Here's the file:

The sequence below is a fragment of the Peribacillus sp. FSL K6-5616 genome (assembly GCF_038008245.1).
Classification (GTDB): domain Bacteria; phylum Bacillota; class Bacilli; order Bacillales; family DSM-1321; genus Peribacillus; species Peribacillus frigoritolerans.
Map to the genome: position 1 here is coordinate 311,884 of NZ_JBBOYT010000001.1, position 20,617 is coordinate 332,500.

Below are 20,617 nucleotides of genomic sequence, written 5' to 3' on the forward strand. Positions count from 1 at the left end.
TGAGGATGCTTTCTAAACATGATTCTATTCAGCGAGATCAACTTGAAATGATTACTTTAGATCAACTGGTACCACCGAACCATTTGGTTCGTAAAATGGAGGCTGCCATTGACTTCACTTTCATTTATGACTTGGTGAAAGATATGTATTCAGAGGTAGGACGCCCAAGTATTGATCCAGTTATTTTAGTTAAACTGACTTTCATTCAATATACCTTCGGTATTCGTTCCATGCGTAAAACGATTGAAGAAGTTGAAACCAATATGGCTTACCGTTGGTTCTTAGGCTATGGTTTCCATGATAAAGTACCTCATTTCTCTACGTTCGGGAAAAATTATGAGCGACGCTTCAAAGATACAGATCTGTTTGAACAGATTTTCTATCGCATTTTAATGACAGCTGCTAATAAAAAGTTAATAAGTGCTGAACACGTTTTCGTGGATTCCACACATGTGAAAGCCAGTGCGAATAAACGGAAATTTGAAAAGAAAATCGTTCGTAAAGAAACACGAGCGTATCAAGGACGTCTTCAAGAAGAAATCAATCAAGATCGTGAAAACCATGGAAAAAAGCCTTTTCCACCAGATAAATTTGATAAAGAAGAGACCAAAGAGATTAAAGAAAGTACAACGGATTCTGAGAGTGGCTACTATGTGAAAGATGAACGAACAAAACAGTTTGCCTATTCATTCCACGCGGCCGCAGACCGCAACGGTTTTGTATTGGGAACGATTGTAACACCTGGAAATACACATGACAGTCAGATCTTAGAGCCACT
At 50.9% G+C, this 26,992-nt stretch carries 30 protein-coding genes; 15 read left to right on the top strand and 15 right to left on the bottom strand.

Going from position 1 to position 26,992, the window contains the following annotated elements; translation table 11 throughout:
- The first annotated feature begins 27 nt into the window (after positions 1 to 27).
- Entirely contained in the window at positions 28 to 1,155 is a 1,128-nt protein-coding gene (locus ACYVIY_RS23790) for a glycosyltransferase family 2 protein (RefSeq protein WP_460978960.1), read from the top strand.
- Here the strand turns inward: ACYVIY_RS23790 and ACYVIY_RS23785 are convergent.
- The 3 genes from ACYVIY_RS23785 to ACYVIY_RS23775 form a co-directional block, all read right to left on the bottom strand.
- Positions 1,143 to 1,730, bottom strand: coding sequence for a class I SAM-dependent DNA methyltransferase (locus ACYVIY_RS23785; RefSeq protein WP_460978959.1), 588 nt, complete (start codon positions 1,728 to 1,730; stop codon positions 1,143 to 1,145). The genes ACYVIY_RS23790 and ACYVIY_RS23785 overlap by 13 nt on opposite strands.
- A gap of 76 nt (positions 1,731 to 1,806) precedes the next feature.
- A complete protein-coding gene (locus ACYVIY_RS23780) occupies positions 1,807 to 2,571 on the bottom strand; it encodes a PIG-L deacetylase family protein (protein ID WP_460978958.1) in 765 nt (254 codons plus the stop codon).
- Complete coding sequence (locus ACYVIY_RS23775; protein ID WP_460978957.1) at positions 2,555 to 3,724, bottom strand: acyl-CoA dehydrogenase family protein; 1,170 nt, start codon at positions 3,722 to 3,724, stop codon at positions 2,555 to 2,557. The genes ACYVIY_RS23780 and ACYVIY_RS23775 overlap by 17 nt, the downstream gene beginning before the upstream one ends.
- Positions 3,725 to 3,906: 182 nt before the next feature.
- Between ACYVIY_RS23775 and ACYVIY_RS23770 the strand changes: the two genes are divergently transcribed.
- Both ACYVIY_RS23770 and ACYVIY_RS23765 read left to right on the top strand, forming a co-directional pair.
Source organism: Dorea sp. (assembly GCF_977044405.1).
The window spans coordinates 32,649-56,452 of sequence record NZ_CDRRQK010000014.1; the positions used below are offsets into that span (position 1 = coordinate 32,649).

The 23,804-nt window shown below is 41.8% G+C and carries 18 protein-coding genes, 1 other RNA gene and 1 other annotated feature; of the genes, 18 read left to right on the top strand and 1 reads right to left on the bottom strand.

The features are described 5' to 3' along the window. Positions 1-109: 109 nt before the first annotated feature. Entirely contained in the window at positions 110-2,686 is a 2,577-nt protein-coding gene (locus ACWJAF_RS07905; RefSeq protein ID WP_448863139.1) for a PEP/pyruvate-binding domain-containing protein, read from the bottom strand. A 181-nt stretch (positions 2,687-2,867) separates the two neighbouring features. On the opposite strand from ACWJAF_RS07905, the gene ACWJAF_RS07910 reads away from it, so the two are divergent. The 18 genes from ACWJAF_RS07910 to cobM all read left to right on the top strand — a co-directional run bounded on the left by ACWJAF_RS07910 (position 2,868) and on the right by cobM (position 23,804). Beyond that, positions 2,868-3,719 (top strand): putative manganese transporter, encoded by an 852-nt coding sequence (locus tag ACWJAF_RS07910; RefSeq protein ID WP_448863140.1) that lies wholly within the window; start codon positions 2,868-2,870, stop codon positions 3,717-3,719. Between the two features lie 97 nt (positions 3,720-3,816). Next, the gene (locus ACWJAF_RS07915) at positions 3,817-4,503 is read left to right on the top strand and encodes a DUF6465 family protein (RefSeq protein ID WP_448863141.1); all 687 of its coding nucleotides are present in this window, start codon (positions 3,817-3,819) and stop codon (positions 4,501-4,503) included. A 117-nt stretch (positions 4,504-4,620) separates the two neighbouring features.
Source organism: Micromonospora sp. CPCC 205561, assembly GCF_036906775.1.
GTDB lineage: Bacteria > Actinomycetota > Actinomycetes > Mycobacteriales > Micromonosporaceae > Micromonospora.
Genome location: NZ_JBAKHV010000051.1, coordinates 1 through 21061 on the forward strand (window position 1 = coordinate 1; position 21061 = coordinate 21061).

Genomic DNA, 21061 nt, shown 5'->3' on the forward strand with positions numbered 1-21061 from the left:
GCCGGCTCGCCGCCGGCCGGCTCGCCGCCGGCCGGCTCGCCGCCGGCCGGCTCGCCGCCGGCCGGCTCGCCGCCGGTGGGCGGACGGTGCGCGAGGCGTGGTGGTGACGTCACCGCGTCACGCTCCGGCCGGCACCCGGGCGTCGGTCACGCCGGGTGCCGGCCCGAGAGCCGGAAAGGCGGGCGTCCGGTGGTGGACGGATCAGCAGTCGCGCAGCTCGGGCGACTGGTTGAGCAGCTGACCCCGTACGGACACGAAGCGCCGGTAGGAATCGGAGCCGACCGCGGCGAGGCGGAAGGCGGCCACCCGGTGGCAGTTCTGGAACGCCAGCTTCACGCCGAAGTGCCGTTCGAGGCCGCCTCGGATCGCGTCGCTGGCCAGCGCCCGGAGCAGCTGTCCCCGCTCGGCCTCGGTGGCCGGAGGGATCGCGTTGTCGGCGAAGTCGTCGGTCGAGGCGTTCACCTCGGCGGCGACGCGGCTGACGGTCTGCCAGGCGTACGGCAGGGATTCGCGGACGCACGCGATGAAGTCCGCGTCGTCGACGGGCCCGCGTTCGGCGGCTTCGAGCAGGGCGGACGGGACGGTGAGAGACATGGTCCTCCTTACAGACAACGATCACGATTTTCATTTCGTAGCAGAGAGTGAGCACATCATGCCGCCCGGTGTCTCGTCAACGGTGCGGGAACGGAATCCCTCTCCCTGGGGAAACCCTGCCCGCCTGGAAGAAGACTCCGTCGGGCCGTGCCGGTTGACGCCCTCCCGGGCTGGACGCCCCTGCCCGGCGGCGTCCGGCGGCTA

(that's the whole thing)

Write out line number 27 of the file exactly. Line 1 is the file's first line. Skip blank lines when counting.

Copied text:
GCCGGCTCGCCGCCGGCCGGCTCGCCGCCGGCCGGCTCGCCGCCGGCCGGCTCGCCGCCGGCCGGCTCGCCGCCGGTGGGCGGACGGTGCGCGAGGCGTGGTGGTGACGTCACCGCGTCACGCTCCGGCCGGCACCCGGGCGTCGGTCACGCCGGGTGCCGGCCCGAGAGCCGGAAAGGCGGGCGTCCGGTGGTGGACGGATCAGCAGTCGCGCAGCTCGGGCGACTGGTTGAGCAGCTGACCCCGTACGGACACGAAGCGCCGGTAGGAATCGGAGCCGACCGCGGCGAGGCGGAAGGCGGCCACCCGGTGGCAGTTCTGGAACGCCAGCTTCACGCCGAAGTGCCGTTCGAGGCCGCCTCGGATCGCGTCGCTGGCCAGCGCCCGGAGCAGCTGTCCCCGCTCGGCCTCGGTGGCCGGAGGGATCGCGTTGTCGGCGAAGTCGTCGGTCGAGGCGTTCACCTCGGCGGCGACGCGGCTGACGGTCTGCCAGGCGTACGGCAGGGATTCGCGGACGCACGCGATGAAGTCCGCGTCGTCGACGGGCCCGCGTTCGGCGGCTTCGAGCAGGGCGGACGGGACGGTGAGAGACATGGTCCTCCTTACAGACAACGATCACGATTTTCATTTCGTAGCAGAGAGTGAGCACATCATGCCGCCCGGTGTCTCGTCAACGGTGCGGGAACGGAATCCCTCTCCCTGGGGAAACCCTGCCCGCCTGGAAGAAGACTCCGTCGGGCCGTGCCGGTTGACGCCCTCCCGGGCTGGACGCCCCTGCCCGGCGGCGTCCGGCGGCTA